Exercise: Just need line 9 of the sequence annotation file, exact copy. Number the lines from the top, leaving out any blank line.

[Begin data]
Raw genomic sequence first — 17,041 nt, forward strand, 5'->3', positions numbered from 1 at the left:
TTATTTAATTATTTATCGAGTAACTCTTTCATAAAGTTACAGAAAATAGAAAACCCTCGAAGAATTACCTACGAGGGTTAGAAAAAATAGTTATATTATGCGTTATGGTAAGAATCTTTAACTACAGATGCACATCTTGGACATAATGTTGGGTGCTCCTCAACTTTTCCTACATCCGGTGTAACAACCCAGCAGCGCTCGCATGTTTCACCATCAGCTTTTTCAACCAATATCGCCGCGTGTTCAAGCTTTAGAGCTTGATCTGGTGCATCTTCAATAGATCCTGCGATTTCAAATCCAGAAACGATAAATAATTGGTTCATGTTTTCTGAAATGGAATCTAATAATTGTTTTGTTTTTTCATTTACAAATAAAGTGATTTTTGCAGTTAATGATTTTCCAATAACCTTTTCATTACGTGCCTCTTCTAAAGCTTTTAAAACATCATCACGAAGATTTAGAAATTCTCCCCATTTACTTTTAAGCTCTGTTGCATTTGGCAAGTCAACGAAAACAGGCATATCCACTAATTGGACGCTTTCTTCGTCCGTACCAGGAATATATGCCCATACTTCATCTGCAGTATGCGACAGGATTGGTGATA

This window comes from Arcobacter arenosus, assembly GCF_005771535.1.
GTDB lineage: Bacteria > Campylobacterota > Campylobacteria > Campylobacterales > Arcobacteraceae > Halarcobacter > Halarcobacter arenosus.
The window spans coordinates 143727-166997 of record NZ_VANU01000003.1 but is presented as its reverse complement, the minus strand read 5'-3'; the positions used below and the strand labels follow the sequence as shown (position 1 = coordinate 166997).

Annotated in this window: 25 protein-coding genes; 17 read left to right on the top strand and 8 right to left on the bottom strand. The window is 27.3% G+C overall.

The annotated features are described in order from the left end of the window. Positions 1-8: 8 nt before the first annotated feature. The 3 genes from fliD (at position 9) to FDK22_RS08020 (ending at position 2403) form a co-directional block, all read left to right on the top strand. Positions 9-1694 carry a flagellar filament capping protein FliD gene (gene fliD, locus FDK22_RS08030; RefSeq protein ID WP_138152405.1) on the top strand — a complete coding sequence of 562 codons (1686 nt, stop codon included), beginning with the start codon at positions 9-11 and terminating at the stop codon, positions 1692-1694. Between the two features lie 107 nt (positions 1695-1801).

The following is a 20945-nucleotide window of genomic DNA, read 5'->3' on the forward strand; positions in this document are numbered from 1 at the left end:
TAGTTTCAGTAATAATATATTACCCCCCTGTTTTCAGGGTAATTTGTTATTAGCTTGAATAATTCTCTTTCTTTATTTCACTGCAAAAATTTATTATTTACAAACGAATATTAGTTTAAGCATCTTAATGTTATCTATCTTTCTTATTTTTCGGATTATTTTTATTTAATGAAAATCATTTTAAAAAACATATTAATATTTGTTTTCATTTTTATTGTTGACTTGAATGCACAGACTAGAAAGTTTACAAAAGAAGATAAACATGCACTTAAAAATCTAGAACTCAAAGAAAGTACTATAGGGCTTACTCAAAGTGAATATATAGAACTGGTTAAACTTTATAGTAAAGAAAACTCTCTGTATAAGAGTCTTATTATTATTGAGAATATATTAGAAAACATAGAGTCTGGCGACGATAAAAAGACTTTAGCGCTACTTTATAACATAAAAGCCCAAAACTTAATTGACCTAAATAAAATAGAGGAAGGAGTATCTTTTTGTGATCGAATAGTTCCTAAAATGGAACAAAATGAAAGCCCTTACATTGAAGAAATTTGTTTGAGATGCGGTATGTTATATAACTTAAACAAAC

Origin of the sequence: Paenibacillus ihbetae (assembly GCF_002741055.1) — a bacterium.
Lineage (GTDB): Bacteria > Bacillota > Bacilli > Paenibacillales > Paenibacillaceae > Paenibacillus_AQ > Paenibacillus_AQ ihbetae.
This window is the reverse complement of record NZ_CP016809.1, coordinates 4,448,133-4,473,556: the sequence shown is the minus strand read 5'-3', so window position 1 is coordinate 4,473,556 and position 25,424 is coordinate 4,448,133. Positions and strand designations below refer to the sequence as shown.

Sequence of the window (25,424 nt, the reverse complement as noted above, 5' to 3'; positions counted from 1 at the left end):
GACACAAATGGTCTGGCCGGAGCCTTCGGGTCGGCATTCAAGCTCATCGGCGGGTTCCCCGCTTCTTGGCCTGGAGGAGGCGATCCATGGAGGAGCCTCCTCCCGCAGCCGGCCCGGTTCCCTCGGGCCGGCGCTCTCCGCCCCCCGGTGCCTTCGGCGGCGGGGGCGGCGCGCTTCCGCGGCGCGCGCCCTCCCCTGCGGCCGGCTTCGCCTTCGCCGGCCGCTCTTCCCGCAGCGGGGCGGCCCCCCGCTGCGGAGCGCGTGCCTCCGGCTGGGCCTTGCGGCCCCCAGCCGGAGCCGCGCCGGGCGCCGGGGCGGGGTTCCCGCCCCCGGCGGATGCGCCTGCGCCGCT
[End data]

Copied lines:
TAGTTTCAGTAATAATATATTACCCCCCTGTTTTCAGGGTAATTTGTTATTAGCTTGAATAATTCTCTTTCTTTATTTCACTGCAAAAATTTATTATTTACAAACGAATATTAGTTTAAGCATCTTAATGTTATCTATCTTTCTTATTTTTCGGATTATTTTTATTTAATGAAAATCATTTTAAAAAACATATTAATATTTGTTTTCATTTTTATTGTTGACTTGAATGCACAGACTAGAAAGTTTACAAAAGAAGATAAACATGCACTTAAAAATCTAGAACTCAAAGAAAGTACTATAGGGCTTACTCAAAGTGAATATATAGAACTGGTTAAACTTTATAGTAAAGAAAACTCTCTGTATAAGAGTCTTATTATTATTGAGAATATATTAGAAAACATAGAGTCTGGCGACGATAAAAAGACTTTAGCGCTACTTTATAACATAAAAGCCCAAAACTTAATTGACCTAAATAAAATAGAGGAAGGAGTATCTTTTTGTGATCGAATAGTTCCTAAAATGGAACAAAATGAAAGCCCTTACATTGAAGAAATTTGTTTGAGATGCGGTATGTTATATAACTTAAACAAAC